These days, contractors in the infrastructure space might consider themselves lucky as the coronavirus crisis ravages other industries. Roads, bridges, tunnels and similar projects that end up serving a public need often push forward despite economic or social turmoil and are a steady source of employment for skilled workers, managers, engineers and other construction personnel.

“Civil construction doesn’t change a whole lot,” said Paul Pedini, vice president of operations for Skanska USA Civil in New England, based out of Waltham, Massachusetts. “Our work is blessedly less susceptible to the ups and downs of the economy and that which has been created by COVID-19 just because of the nature of the work. It’s one of those things we’re extremely thankful for right now.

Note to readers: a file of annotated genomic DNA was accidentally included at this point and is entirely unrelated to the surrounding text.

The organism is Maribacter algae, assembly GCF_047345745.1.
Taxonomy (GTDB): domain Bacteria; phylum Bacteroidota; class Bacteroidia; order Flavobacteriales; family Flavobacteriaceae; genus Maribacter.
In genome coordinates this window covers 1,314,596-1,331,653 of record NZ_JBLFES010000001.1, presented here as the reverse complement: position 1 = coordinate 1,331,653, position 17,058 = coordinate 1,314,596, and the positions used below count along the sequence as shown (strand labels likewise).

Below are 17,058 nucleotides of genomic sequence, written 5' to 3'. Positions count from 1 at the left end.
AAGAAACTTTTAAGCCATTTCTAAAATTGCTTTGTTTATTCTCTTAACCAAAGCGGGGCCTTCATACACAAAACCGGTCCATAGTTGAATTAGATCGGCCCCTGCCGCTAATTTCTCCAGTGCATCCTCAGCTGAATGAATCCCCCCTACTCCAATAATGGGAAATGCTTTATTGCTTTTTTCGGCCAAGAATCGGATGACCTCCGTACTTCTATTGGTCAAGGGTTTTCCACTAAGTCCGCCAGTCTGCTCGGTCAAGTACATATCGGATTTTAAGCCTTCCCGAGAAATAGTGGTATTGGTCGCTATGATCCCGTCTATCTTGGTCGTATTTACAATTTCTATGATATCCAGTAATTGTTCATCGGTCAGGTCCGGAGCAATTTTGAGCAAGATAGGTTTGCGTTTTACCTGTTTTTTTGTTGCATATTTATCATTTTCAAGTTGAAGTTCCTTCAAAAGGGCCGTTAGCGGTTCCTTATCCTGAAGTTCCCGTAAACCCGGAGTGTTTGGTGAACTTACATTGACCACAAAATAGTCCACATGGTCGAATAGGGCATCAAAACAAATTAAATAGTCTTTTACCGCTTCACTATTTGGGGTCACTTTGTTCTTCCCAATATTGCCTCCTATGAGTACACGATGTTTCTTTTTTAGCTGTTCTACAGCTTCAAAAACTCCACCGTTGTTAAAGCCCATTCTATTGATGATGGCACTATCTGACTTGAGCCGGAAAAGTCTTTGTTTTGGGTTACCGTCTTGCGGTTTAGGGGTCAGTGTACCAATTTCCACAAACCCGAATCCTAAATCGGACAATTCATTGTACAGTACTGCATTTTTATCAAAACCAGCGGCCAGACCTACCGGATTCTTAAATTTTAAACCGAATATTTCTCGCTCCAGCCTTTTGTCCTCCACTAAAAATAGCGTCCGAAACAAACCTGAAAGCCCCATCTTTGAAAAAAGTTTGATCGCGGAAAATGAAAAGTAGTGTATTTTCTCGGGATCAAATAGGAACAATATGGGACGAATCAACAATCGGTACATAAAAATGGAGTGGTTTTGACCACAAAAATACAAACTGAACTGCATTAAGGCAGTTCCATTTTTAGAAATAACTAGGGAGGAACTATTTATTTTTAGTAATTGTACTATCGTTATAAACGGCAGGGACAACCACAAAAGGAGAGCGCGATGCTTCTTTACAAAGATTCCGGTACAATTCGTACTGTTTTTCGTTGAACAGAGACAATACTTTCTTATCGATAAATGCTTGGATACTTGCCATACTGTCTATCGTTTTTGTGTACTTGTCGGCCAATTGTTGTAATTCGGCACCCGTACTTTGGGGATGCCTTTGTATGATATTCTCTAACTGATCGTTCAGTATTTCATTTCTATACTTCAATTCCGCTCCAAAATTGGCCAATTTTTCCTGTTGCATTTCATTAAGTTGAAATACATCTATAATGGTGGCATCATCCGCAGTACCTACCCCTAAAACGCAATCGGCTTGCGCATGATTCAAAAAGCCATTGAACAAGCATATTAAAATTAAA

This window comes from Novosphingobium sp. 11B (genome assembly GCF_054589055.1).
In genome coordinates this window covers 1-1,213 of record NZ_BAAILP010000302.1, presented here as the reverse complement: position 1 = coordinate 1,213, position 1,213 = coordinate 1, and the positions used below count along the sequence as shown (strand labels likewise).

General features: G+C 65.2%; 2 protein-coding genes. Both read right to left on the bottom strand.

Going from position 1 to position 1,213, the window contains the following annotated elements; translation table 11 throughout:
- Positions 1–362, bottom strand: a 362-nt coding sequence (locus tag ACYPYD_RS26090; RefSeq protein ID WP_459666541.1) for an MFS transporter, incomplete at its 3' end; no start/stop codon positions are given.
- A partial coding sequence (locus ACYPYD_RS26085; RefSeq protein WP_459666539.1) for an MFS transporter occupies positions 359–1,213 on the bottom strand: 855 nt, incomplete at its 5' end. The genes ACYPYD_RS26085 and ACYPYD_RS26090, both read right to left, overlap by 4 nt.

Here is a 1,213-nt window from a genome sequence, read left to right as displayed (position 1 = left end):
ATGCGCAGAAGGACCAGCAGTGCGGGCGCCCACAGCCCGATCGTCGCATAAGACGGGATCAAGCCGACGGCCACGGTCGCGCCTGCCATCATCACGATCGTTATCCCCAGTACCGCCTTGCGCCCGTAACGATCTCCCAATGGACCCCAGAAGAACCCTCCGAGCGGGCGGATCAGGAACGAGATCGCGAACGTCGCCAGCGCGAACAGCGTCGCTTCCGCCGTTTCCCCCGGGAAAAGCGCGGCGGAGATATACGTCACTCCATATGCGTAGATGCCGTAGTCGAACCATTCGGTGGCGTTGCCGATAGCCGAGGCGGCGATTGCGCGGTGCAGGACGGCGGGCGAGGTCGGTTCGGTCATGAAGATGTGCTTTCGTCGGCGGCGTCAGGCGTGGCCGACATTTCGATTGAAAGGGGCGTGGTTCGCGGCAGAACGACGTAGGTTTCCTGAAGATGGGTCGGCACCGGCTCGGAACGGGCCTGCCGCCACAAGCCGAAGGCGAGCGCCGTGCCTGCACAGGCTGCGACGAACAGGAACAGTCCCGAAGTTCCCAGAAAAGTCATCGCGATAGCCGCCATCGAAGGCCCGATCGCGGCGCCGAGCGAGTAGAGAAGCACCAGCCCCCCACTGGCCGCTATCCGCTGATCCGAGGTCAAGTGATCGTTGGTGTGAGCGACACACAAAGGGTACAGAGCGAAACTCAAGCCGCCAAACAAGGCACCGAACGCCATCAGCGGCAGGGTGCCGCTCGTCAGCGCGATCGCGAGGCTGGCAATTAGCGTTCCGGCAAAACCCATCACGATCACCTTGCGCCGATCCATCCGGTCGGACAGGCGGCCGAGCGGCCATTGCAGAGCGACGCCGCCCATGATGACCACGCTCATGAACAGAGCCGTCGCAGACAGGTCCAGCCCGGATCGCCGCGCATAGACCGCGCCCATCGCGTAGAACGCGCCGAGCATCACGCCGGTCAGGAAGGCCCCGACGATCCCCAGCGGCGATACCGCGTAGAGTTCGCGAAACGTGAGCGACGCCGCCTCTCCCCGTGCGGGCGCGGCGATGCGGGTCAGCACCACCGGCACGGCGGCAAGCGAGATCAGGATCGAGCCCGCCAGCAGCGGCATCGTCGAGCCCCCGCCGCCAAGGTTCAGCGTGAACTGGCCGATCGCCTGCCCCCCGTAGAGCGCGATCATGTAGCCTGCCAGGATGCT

Not only has the infrastructure sector been more resilient in New England, he said, there could even be an uptick in business if a federal stimulus plan includes these projects. But while infrastructure projects might be somewhat immune to external forces, there are major aspects contractors should take into account before pursuing them. Here are four of the most critical issues to consider:

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